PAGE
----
Wednesday, July 30, 2014

Executions are brutal


    On Tuesday night, July 22, in Arizona, witnesses watched in horror as Joseph R. Woods III took labored breaths for nearly two hours. This lasted so long that Woods’ attorneys actually had the time to file papers with two courts in an attempt to stop the execution. One reporter likened the experience to watching a fish flopping on a riverbank. “At one point, you wondered if he was ever going to die.”
    Arizona’s execution nightmare is just the latest in a series of incidents in which prisoners have not just quietly drifted into death but have died in protracted struggles to breathe. Although it is not always clear how conscious the prisoners were, in at least two cases the men spoke after the injections began.
    Lethal injections are now the standard method of execution in the U.S. because, the thinking goes, it is a painless and peaceful way for the state to kill. It seemed the optimal choice for a society bent on retaining the death penalty but unwilling to admit that state-sanctioned killing is a holdover from more barbaric times and societies.
    Drugs previously used for this type of execution are no longer available. Drug makers have refused to allow their use in executions. The last company to make the drugs ceased to do so even for export because it could not be certain the drugs would not be procured by U.S. prisons on the black market, an option that has been used.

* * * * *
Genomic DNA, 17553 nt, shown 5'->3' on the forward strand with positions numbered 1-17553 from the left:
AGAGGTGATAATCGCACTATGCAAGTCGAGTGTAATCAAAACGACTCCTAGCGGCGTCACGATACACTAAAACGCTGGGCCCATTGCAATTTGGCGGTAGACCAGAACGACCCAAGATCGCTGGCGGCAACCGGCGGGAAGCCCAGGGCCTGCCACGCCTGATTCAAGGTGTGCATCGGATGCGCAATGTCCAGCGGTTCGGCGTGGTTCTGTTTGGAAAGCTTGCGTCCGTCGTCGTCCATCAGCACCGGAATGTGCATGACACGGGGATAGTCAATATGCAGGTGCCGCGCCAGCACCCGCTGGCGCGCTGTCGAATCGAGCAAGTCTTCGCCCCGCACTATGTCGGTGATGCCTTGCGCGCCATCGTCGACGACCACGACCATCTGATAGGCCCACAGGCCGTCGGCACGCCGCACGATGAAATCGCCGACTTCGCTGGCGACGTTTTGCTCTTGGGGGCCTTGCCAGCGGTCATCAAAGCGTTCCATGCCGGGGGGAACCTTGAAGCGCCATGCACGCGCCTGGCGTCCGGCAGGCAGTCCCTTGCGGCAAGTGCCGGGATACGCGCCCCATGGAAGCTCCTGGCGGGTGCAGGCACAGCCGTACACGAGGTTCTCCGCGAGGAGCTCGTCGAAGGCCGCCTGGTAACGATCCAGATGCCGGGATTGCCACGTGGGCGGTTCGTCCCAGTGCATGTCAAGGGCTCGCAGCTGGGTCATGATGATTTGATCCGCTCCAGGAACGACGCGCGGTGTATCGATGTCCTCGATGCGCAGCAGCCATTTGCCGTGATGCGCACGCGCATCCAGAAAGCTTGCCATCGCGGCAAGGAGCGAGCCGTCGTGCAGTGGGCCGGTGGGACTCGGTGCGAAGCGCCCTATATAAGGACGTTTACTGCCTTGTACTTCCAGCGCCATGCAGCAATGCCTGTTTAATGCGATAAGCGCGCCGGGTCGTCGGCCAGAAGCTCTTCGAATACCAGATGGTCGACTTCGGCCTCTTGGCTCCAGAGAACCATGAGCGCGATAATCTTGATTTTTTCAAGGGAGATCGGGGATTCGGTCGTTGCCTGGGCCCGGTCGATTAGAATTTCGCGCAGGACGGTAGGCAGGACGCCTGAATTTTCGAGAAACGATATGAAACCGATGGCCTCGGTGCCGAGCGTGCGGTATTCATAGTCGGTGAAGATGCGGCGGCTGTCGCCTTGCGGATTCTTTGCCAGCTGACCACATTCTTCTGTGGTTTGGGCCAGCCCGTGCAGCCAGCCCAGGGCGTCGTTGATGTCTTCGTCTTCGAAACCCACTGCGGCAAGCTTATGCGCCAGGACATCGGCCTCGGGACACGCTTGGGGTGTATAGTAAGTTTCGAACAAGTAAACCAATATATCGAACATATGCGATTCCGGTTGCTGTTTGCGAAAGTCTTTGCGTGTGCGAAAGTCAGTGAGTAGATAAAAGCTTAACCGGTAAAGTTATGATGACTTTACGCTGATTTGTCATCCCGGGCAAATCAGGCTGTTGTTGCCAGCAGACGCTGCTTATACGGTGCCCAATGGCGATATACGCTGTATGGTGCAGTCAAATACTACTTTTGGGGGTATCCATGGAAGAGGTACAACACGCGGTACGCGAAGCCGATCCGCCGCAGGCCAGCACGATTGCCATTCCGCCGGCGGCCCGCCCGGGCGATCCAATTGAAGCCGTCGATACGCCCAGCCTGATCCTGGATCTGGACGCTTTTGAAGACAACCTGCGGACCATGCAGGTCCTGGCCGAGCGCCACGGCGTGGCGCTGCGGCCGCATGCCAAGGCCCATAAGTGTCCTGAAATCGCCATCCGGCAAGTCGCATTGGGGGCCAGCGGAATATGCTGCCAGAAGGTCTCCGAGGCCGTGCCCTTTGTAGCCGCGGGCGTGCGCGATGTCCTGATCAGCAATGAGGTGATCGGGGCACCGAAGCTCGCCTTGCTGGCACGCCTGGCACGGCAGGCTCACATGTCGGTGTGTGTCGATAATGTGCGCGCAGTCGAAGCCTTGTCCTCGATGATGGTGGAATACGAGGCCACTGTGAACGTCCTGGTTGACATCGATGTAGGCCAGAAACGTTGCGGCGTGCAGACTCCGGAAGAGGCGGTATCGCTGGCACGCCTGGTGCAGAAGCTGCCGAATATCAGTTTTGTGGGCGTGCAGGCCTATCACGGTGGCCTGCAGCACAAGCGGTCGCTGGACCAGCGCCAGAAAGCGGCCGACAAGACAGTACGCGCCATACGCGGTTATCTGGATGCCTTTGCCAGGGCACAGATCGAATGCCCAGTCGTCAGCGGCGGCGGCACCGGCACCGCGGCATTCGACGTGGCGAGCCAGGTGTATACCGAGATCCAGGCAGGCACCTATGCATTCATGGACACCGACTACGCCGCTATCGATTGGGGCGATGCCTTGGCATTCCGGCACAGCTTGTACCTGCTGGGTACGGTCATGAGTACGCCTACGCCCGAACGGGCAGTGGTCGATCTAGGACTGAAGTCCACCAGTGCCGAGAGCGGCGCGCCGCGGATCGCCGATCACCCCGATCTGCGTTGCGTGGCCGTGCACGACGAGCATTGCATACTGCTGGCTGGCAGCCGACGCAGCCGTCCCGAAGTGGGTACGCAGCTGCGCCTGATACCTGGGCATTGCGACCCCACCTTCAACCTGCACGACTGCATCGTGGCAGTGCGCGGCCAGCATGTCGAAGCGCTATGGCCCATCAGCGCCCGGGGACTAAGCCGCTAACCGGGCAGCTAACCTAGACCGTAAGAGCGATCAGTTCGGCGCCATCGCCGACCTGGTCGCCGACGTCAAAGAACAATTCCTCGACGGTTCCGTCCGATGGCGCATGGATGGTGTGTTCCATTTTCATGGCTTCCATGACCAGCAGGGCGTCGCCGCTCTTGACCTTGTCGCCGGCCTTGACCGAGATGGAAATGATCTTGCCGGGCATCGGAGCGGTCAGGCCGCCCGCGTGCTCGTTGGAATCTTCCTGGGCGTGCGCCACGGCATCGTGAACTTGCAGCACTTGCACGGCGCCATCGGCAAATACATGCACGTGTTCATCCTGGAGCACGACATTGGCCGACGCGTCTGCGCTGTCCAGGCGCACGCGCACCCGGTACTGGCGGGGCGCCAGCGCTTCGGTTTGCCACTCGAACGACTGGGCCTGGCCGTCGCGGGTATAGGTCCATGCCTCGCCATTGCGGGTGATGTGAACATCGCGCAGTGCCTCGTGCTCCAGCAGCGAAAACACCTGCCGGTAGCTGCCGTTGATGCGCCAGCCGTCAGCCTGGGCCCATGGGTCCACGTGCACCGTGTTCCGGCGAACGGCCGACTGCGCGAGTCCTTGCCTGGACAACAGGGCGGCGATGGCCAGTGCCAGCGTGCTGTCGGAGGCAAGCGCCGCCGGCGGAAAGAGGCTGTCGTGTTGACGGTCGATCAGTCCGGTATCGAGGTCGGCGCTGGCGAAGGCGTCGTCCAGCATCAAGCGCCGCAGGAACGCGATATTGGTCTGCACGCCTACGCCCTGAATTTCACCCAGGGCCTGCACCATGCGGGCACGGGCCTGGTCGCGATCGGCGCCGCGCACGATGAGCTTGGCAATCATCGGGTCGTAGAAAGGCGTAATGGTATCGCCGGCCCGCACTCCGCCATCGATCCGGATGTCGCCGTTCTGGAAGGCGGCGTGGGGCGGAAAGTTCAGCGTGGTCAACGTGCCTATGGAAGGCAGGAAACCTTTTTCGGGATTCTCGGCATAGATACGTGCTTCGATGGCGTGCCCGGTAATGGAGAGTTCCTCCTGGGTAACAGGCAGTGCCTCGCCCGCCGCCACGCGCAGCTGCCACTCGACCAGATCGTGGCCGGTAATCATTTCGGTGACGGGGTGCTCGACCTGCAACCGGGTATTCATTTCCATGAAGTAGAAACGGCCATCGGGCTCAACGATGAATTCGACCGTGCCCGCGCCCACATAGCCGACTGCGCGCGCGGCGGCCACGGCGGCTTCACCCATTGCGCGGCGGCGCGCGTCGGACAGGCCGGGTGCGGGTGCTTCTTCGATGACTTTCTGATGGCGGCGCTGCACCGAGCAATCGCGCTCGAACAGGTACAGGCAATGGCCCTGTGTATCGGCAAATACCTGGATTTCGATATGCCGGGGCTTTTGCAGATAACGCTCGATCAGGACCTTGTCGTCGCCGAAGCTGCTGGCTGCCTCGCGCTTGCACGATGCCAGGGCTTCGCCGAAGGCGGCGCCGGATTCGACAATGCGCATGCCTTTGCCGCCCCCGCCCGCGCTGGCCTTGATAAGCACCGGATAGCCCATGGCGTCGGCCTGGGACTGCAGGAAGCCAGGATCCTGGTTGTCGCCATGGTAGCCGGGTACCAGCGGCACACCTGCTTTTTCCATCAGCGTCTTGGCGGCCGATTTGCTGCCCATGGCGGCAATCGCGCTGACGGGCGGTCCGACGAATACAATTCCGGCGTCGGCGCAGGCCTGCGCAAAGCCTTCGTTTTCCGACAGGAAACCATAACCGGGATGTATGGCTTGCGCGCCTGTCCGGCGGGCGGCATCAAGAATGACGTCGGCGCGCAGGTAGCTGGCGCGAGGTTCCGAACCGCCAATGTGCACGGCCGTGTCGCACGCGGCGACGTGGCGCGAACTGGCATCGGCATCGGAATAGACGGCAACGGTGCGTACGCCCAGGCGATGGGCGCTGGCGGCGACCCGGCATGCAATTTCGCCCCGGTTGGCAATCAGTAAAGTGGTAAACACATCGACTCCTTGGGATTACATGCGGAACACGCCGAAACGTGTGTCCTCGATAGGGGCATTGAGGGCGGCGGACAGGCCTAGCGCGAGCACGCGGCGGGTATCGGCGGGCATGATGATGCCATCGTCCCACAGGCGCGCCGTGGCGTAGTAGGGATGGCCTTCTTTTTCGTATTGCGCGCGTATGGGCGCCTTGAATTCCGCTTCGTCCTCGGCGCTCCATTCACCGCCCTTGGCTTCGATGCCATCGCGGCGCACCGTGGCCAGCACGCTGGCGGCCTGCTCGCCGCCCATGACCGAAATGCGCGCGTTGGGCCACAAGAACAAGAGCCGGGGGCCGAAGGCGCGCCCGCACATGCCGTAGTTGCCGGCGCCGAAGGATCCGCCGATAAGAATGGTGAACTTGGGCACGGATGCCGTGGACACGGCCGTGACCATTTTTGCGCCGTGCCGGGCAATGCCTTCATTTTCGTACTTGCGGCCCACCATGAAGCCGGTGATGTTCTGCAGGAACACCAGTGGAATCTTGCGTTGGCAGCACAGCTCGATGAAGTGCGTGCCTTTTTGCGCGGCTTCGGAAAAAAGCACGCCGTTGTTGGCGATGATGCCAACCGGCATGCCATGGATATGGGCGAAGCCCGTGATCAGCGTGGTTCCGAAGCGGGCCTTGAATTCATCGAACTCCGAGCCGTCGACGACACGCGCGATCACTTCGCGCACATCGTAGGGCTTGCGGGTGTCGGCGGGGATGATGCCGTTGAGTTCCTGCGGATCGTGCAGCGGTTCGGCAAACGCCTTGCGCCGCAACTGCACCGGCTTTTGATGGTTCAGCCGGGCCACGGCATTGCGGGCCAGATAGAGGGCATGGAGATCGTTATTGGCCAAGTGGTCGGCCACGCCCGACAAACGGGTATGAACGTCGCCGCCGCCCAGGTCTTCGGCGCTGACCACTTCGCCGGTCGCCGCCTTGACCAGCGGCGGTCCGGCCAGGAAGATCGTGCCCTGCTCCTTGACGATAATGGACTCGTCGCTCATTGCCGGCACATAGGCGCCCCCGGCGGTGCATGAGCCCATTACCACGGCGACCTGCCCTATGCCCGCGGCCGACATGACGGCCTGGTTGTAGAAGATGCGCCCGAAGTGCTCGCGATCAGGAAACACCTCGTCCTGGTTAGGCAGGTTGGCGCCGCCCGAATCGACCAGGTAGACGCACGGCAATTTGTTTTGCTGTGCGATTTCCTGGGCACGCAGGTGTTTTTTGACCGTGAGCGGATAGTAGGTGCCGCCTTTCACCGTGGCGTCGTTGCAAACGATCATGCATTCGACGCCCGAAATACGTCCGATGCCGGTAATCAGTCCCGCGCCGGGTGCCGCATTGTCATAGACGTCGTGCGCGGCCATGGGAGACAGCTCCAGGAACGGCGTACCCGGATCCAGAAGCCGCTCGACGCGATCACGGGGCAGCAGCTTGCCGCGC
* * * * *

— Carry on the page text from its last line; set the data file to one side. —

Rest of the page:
There is no evidence that the death penalty deters crime. It is administered inconsistently and even erroneously. Keeping prisoners jailed for their entire lives is cheaper. All that and the fact that the United States keeps company in this issue with the likes of Saudi Arabia, North Korea, Iran and China but no other country in the Americas has not lead to an end to the death penalty in 32 states.
    Americans have been looking for a bloodless solution for executions for over a century. Gas chambers and electric chairs were attempts to avoid the uncertainty and spectacle of hangings. The guillotine, invented to ensure the final blow was quick and certain, is probably the most merciful way to execute. What it is not is bloodless.
    Executions by definition are brutal and violent. The choice is simple. Either the death penalty is carried out with the brutal, bloody, but effective methods that guarantee sudden death or we finally recognize that government-sanctioned killing is an act unworthy of a modern Judeo-Christian society.




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